Paulina Hernandez studied abroad in Barcelona, Spain in summer 2018:

Spain | Best Part of Class: Having Dinner with a UCLA Alumni’s family in Gràcia


As I had mentioned in previous blogs, I had always dreamed of studying abroad because I wanted to assimilate to another culture that was completely different than anything I was familiar with. Even though this program is about 3 ½ weeks, I still felt like I got that. However, the defining factor of this experience was when we had the privilege of meeting John Arboleda, a fellow Bruin now living in the neighborhood of Gràcia in Barcelona with his beautiful wife and 2 children.

Our professor had us meet Arboleda at the IED School of Design Barcelona, where he works as the director of Special Programs and Innovation. We got a small tour of the modern and colorful campus, received some small gifts, and ended up in a classroom where we got the opportunity to hear Arboleda’s story: where he grew up, his own study abroad experiences, and the opportunities for living abroad. I never really considered living outside of The States until this lecture. His charisma and sense of humor kept us students engaged and wanting to hear more about how a Colombian LA-native ended up living in Spain away from everything he knew. The timeline of how he got to where he is now is something of a story that I hope you get to hear if you decide to go on this program!

It was awesome being able to relate to a fellow Bruin who wore many caps of first-generation to transfer student. He talked about the struggle of finding employment post-grad and how studying abroad in college shaped the way he wanted to live his life.

Afterwards, we walked over to his home through Gràcia. He explained to us how during the evening, families and kids, adults and teenagers, all come to the plazas to eat, talk and enjoy each others company. I saw this group of little ones playing with those battling spin tops that I haven’t seen since I was a kid. It was so refreshing to see people outside, socializing and playing instead of locked inside with electronics.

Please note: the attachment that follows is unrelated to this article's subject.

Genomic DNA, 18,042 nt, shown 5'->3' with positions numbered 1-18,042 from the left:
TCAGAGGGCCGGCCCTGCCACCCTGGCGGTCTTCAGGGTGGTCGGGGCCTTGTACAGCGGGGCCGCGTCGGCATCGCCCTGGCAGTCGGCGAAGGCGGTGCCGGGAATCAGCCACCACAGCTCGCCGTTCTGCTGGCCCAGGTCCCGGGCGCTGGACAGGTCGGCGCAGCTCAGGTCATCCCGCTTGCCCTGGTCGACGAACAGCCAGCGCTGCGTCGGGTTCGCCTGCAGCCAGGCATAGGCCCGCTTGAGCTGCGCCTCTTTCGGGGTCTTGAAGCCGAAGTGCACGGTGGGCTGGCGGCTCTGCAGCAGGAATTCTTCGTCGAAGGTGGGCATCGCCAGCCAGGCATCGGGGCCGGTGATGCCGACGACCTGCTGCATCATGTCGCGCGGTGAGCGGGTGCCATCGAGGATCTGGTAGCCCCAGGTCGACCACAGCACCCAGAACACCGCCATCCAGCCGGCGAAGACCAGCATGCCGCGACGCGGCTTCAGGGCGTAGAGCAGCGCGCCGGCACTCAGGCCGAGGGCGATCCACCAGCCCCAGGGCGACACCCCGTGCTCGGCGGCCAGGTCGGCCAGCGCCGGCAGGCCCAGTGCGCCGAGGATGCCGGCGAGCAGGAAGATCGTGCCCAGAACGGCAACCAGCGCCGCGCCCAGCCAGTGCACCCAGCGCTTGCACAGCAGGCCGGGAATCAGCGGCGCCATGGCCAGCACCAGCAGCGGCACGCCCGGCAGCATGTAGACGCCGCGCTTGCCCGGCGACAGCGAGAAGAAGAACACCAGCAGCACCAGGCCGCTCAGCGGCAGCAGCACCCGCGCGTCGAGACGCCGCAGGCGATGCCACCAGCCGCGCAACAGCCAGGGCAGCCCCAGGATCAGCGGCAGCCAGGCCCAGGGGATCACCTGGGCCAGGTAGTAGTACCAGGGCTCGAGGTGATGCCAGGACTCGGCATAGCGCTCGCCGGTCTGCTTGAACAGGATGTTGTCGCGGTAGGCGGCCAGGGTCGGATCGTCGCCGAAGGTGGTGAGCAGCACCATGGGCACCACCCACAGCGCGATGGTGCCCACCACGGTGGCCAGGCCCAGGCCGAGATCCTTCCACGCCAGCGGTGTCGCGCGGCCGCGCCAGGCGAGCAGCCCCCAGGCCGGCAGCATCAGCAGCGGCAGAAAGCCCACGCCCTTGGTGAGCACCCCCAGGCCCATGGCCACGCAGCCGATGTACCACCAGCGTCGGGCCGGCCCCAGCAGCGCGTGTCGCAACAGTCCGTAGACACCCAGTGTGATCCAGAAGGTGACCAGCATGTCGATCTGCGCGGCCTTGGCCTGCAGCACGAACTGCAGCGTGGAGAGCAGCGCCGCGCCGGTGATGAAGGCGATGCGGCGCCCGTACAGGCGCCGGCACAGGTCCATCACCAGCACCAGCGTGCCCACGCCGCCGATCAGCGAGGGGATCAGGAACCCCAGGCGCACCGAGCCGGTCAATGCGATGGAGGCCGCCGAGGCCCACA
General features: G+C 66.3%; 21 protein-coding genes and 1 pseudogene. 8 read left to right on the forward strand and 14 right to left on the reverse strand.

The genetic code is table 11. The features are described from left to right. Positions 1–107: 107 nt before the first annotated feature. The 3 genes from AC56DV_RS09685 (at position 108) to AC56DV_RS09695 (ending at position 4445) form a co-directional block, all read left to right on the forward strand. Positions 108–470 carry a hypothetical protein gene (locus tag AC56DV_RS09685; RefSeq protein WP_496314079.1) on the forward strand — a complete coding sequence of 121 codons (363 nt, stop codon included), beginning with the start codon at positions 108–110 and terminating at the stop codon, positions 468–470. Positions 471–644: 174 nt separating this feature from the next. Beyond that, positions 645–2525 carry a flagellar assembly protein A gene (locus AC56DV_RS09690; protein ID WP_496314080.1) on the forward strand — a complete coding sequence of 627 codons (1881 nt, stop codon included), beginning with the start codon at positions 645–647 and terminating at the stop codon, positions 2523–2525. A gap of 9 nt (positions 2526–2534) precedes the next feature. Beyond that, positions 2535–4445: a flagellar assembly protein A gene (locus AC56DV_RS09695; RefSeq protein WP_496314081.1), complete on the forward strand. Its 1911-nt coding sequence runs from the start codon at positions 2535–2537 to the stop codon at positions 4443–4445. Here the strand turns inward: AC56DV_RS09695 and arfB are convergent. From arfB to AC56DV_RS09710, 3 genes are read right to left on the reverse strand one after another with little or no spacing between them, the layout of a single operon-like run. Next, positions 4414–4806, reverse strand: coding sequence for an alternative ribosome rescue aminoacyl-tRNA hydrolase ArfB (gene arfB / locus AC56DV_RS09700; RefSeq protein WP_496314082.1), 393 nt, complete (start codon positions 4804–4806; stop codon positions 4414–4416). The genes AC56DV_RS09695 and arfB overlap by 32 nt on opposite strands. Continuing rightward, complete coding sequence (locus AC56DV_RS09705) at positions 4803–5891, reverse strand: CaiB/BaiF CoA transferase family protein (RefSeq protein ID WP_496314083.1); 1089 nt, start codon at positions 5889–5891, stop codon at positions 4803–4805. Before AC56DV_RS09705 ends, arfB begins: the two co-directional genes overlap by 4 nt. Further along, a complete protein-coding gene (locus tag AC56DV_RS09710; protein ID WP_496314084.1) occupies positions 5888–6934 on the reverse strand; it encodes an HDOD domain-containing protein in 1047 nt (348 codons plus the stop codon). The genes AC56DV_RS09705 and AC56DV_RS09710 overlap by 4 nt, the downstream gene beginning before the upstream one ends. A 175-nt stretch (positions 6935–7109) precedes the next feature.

Inviting 30 students over to your home for food is more than generous. Arboleda let us know how in Spain, the home is supposed to be private and intimate for the family, so having someone come over was a big deal — which made us feel all the more special and welcomed. He also had a fellow friend he studied abroad with over. We got a tour of his home, met his kids and got a chance to mingle some more with him, his wife and family friend. I asked questions about how it felt moving so far from family, how to continue traveling under a budget and his lifestyle in Barcelona.

I was so intrigued that this could be a reality. Since then, I have thought about possibly taking a gap year abroad.

Arboleda also serves on the UCLA Alumni Association and visits the campus every few months for his meetings. I currently am in the Student Alumni Association (SAA) which is a branch of the Alumni Association, so it was fun to talk to him about how we could work together to get more events like this going– having students abroad meeting up with Bruins living abroad in that area. It was definitely a unique experience that gave us more insight the idea of living abroad.